June 13, 2017

Total daily miles: 11.2 miles

Total PCT miles: 806.7 miles

Start: mile 1202.4

End: mile 1213.6

Total elevation gain/loss: 1605.3/1683.7 ft

We awoke to clear skies and frozen condensation in our tent.  Also a puddle in the downhill corner.  I guess that’s what two wet nights get us.  Putting our tent away was a real chore given the cold morning temperatures — both of us ended up with freezing cold fingers that we had to warm up before setting out.

The PCT trail sign barely peeking above the snow line.

We hit snow right away.  It looks like there is consolidated snow under the recent snow here, unlike yesterday’s section.  Unfortunately, it’s all slush with no firm grip.  Even first thing on a cold morning.  We didn’t even bother with our spikes because there’s no point.  Our shoes, still wet from yesterday, immediately picked up more water from the wet snow and it wasn’t long before my feet went numb.  These are not ideal conditions.  It makes me miss the hard, crunchy, dry snow we had in the High Sierra.

Not helping matters, we had to stop for water almost immediately since we weren’t camped near flowing water last night.  Getting warm again after the stop became a challenge.

Watch out for winding road and rogue shooters.

Dry trail!  For about 30 seconds.

Our first section this morning also presented difficult navigation issues.  We initially tried to directly follow the trail, but that route took us along a steep and tree-filled hill. It did not make for a comfortable traverse in the slushy slow.  We tried finding a better route that would keep us on flatter ground, but probably didn’t end up on a particularly efficient route.  Our first mile of the day took forever.  My feet remained frozen.  Due to the recent snow fall and relatively few people out here hiking this section, there is only a single set of footprints to follow.  We haven’t always agreed with the prints’ navigational choices though, so we aren’t always following them.  We ended up following a snow-covered road that was close to the trail for awhile because it was much easier (and safer) to follow than the trail.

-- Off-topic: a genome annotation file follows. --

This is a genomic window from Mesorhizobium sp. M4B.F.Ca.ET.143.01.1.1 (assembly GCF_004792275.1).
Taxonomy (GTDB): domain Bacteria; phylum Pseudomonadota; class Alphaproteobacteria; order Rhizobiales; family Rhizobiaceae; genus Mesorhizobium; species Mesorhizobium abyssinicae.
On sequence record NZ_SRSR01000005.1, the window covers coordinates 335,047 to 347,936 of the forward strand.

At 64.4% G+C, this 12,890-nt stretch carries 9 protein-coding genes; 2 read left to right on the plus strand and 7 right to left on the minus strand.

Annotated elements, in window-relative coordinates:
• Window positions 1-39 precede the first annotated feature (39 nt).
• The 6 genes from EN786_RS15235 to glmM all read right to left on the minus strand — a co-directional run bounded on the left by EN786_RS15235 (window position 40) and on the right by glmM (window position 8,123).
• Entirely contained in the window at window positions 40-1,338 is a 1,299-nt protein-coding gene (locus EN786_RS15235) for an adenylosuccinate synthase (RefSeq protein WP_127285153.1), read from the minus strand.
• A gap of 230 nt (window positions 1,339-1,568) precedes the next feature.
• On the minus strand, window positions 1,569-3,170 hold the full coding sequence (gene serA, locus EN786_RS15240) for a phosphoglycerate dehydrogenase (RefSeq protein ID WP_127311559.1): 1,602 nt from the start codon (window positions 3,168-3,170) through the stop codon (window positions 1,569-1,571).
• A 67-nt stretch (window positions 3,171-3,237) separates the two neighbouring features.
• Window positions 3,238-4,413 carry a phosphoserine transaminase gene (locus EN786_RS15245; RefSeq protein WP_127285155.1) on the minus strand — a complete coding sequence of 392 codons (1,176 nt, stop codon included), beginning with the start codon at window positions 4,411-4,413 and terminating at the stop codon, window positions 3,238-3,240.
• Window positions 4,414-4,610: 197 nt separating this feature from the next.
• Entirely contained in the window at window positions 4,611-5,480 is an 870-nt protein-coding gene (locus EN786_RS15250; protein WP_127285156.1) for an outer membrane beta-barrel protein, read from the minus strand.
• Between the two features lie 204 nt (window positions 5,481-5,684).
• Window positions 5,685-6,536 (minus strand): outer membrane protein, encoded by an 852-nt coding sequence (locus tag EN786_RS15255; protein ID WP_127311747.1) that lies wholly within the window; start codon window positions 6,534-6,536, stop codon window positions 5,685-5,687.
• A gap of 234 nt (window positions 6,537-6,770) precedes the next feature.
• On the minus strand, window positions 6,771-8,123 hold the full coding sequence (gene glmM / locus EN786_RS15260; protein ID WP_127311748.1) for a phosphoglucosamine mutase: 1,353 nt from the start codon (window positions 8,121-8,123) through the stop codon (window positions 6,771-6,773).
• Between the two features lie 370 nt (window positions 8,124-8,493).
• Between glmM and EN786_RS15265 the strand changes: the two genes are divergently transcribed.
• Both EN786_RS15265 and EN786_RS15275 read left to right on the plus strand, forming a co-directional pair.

We followed this road for a bit.  Much easier than navigating the tree wells and steeper slopes (to the right).

We stopped for lunch near Summit Lake.  All of our stuff is wet, so we took advantage of the sun and some dry ground to yard sale our stuff.  With the sun out, we finally started to warm up!  The lake on the other hand still had a ways to go and was still ringed in snow and ice.

Summit Lake peeking out from the snow.

The trail wrapped around the hillside for awhile immediately after lunch.  We tried to follow it for a little while, but the footing was bad and slippery.  Michael was in the lead and at one point the snow beneath him gave way.  He started sliding down the hill and fell back/head first into a tree well below him.  It was quite the scary sight (and I’m sure scarier in person), but luckily he landed on his pack and emerged with no major injuries (but quite a fright).  We decided that following the trail’s line was not a good idea and backtracked a bit so that we could stay on top of the ridge line above.

Navigation for the rest of the afternoon was somewhat easier.  We could see several large lakes in the distance as we hiked along the ridge line.  Then we dipped back into the forest.  Navigation was a little bit tougher amidst the trees, but I think that we’re improving in terms of strategizing on the most effective route to take.  Still lots of hard work though and an overall slow-going day.

We found a rocky outcrop with dry space to camp for the evening.  We’re also starting to master pitching our non-freestanding tent using rocks, which were plentiful here.  I even found water in a small puddle nearby, so hopefully no need to stop early again tomorrow for water.

This section has been much more slow going than we expected.  We packed 8 days of food for a 90 mile section, but so far we’ve averaged less than 10 miles per day.  This is not good news!  Looking at the elevation profile for the section coming up, it looks like we should drop below the snow line (about 6000 ft I think) for awhile, but we’ll really need to pick up the pace.  It’s also worth noting that we haven’t seen a soul since we got on the trail yesterday morning!  I guess we were the only ones dumb enough to leave yesterday during the end of the storm.  All-in-all a frustrating day.  After having skipped to avoid raging rivers we’re now finding the soft snow to really slow things down.

Current ailments:

Elizabeth: none.

Michael: sore back, bruise on hip.

Day 57: Slow Going in Soft Snow

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